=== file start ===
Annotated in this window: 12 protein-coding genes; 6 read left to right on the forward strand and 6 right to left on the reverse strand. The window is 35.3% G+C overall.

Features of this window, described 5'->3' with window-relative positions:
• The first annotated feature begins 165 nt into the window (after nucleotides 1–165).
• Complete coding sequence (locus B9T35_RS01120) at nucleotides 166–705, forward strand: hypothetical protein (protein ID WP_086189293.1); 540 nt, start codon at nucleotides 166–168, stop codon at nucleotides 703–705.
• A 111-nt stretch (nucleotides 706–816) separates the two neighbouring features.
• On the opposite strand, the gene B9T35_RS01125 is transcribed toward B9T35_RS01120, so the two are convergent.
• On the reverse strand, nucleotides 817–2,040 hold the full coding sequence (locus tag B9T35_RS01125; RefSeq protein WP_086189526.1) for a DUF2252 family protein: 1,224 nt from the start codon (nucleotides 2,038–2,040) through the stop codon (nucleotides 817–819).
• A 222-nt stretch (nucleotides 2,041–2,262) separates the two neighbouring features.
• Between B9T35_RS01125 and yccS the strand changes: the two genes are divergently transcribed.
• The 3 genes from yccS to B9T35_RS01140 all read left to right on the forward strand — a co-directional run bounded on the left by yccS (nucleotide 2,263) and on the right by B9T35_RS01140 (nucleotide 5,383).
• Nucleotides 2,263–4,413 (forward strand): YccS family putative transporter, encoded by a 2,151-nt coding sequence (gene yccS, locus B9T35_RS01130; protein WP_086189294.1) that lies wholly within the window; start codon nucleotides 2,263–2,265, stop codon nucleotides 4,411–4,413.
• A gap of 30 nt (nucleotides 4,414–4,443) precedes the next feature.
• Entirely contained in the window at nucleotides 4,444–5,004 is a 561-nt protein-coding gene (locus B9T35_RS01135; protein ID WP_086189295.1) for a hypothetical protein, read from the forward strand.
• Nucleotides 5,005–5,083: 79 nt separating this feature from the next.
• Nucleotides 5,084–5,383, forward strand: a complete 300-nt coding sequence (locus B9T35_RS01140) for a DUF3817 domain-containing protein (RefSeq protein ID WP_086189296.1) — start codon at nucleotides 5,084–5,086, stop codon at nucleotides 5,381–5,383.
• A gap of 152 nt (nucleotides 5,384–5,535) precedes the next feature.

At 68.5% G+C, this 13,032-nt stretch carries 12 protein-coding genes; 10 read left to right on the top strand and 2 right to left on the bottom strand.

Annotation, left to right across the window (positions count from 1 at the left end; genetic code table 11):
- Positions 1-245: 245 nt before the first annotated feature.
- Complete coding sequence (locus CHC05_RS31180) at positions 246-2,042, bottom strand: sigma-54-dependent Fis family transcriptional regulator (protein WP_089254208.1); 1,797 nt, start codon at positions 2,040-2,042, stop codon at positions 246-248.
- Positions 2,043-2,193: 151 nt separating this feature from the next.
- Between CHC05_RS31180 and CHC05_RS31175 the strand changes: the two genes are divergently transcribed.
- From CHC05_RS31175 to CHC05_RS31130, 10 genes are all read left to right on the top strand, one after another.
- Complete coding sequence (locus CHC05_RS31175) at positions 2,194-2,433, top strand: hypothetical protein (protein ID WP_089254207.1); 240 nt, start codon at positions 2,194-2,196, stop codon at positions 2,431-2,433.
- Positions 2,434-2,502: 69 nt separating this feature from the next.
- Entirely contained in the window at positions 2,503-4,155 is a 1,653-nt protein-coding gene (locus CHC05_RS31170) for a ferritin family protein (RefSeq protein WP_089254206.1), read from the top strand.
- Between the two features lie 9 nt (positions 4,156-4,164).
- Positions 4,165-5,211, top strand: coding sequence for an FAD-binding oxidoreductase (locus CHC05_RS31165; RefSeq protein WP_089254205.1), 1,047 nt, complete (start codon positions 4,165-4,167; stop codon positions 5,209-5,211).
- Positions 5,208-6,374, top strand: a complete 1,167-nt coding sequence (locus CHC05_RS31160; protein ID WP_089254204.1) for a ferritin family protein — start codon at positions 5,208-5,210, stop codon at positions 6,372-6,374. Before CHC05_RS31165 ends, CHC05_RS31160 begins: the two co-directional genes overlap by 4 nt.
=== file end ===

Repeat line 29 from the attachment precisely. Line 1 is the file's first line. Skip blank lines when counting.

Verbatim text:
- Positions 5,208-6,374, top strand: a complete 1,167-nt coding sequence (locus CHC05_RS31160; protein ID WP_089254204.1) for a ferritin family protein — start codon at positions 5,208-5,210, stop codon at positions 6,372-6,374. Before CHC05_RS31165 ends, CHC05_RS31160 begins: the two co-directional genes overlap by 4 nt.